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In The Family
How Long Does It Really Take to Caramelize Onions?

Probably longer than your recipe estimates.

“Soft, dark brown onions in five minutes. That is a lie. There is no other word for it,” writes Tom Scocca in one of the Internet’s greatest cooking screeds, a 2012 article for Slate on a cooking myth that anyone who’s followed a recipe should instantly recognize: Onions always take longer to caramelize than the recipe says. For mahogany brown, jammy-sweet, spreadable-with-a-spoon caramelized onions, plan on 45 minutes to an hour of cooking once the onions hit the pan, which is a lot longer than the 5 to 20 minutes frequently quoted in recipes.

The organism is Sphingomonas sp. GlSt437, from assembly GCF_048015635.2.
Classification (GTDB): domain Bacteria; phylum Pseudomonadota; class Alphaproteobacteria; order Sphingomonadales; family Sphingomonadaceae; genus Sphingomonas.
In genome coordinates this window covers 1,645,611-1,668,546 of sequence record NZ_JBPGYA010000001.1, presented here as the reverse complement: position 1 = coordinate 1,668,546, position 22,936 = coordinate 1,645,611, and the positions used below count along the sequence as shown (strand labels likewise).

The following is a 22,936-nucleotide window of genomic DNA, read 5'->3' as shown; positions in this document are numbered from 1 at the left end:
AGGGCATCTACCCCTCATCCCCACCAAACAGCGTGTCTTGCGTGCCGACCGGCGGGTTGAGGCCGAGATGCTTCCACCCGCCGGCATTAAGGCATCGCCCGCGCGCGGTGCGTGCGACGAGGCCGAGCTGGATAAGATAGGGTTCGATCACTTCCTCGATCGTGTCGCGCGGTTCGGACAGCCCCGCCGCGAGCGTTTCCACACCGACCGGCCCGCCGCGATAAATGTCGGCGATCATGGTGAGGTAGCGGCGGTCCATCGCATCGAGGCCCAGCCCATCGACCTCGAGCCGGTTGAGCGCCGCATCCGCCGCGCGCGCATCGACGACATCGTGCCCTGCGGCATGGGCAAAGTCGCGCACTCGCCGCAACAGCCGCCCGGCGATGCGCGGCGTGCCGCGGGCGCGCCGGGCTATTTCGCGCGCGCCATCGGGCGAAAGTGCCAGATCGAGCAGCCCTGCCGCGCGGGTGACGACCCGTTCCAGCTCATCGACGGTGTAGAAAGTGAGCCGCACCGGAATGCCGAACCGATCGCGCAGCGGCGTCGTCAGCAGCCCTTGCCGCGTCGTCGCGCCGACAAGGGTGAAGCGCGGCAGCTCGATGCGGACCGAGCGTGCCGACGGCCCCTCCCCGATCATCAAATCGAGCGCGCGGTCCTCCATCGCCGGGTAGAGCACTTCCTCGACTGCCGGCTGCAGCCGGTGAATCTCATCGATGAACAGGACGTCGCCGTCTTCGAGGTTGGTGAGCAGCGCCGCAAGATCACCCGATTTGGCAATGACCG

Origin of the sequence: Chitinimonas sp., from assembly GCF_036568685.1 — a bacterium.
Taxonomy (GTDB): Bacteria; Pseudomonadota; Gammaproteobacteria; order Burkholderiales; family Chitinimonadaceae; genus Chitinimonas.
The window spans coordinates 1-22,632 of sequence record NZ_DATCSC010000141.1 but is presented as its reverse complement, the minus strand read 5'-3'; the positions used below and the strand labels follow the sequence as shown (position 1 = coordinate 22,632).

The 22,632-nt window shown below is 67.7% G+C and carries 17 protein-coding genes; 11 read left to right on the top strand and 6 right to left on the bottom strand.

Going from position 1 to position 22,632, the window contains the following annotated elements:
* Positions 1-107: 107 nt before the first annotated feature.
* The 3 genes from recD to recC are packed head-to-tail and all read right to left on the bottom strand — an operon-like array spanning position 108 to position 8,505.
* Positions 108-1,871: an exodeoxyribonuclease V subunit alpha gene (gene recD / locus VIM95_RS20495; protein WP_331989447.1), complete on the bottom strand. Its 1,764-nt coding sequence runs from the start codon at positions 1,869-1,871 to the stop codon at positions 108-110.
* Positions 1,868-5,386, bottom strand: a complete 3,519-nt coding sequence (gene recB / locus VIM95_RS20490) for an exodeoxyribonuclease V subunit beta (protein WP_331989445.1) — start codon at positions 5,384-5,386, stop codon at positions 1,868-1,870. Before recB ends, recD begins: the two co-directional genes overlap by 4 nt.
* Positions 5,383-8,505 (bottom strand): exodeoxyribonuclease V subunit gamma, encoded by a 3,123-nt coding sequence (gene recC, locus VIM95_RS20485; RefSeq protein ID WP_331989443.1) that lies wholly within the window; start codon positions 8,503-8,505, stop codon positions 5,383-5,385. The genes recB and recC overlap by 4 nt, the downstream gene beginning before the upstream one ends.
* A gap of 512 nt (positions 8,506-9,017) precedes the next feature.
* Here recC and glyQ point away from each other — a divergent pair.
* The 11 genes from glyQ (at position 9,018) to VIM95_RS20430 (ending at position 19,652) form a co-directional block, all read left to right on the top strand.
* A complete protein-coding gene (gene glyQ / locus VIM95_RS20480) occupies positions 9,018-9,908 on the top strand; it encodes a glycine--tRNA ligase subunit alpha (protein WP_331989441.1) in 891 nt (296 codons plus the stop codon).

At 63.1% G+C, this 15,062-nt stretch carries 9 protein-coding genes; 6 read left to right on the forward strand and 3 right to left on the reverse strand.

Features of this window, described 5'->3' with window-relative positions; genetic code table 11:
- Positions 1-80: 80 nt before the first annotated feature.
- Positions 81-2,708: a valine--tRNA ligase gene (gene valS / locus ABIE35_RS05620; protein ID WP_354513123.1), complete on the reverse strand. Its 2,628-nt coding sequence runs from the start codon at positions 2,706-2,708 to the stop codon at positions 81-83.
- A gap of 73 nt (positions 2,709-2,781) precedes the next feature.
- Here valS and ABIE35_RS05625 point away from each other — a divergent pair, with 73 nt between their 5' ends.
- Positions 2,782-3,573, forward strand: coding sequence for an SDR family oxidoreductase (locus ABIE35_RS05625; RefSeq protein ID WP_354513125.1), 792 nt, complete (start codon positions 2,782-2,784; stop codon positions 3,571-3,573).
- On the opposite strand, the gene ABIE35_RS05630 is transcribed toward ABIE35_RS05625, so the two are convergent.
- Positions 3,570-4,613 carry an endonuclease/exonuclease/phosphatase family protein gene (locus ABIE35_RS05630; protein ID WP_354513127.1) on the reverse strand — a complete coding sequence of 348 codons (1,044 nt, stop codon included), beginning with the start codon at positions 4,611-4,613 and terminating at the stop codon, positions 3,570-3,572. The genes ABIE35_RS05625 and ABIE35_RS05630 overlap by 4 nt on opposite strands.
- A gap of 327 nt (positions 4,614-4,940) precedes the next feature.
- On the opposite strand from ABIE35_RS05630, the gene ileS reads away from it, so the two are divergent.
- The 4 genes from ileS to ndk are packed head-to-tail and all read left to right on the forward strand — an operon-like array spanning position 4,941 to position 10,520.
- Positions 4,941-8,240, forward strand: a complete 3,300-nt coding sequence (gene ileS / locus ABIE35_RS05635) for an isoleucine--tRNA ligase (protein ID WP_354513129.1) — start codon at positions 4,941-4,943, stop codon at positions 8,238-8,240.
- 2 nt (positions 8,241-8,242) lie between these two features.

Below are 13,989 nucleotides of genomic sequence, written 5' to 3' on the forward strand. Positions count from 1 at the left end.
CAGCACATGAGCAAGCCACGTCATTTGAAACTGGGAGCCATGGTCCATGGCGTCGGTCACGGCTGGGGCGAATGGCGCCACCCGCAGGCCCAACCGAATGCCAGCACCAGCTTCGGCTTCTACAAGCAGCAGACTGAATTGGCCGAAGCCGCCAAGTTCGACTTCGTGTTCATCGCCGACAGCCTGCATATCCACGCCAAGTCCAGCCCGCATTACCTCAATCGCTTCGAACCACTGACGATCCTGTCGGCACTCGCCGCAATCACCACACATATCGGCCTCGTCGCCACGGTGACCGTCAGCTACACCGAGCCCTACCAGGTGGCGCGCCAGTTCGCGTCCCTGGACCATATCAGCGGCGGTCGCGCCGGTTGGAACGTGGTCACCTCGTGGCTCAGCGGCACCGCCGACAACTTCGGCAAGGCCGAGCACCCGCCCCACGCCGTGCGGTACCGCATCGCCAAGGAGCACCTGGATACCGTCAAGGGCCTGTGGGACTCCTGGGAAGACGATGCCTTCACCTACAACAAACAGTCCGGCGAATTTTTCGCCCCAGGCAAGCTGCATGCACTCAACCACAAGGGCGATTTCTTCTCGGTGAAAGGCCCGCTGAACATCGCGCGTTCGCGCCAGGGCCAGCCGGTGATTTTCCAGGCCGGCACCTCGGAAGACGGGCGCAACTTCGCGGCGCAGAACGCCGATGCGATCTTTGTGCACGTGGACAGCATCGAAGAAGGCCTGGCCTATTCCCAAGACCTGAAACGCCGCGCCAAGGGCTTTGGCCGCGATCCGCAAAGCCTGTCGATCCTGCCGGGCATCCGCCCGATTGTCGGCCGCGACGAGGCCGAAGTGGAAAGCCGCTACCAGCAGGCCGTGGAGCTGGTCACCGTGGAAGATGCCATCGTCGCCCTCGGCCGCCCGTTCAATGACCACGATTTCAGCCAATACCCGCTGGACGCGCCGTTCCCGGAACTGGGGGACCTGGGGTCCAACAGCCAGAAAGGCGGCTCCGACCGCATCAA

Before onions can caramelize, enough moisture has to evaporate out of the pan for the cooking surface to climb above 212 degrees. That alone takes a while, and once it happens, you’re still committed to stirring and scraping so the onions’ natural sugars break down evenly. If you’re in a hurry, you can speed up the process a little by adding a pinch of sugar, which kick-starts caramelization, or baking soda, which breaks down the onions’ cell walls faster so you can simmer out more moisture.

But as Scocca put it in that timeless story, the best time to caramelize onions is really the day before you need them.

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Max Falkowitz

Max Falkowitz is a food and travel writer for The New York Times, Saveur, GQ, New York magazine’s Grub Street, and other outlets. He’s also the coauthor of The Dumpling Galaxy Cookbook with Helen You.